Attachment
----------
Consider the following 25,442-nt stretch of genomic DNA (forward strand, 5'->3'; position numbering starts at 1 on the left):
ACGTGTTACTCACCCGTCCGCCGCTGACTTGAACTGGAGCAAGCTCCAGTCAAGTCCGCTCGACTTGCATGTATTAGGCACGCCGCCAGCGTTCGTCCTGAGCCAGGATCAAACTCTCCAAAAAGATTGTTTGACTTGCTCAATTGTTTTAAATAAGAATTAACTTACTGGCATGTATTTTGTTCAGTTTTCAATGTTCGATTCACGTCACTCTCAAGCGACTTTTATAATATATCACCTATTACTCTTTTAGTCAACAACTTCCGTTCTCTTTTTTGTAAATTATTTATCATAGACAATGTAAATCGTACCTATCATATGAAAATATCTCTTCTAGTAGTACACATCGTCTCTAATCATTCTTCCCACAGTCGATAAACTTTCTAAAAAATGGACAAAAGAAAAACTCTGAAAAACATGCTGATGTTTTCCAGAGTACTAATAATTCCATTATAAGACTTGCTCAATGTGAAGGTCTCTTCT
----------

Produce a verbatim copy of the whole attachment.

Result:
Consider the following 25,442-nt stretch of genomic DNA (forward strand, 5'->3'; position numbering starts at 1 on the left):
ACGTGTTACTCACCCGTCCGCCGCTGACTTGAACTGGAGCAAGCTCCAGTCAAGTCCGCTCGACTTGCATGTATTAGGCACGCCGCCAGCGTTCGTCCTGAGCCAGGATCAAACTCTCCAAAAAGATTGTTTGACTTGCTCAATTGTTTTAAATAAGAATTAACTTACTGGCATGTATTTTGTTCAGTTTTCAATGTTCGATTCACGTCACTCTCAAGCGACTTTTATAATATATCACCTATTACTCTTTTAGTCAACAACTTCCGTTCTCTTTTTTGTAAATTATTTATCATAGACAATGTAAATCGTACCTATCATATGAAAATATCTCTTCTAGTAGTACACATCGTCTCTAATCATTCTTCCCACAGTCGATAAACTTTCTAAAAAATGGACAAAAGAAAAACTCTGAAAAACATGCTGATGTTTTCCAGAGTACTAATAATTCCATTATAAGACTTGCTCAATGTGAAGGTCTCTTCT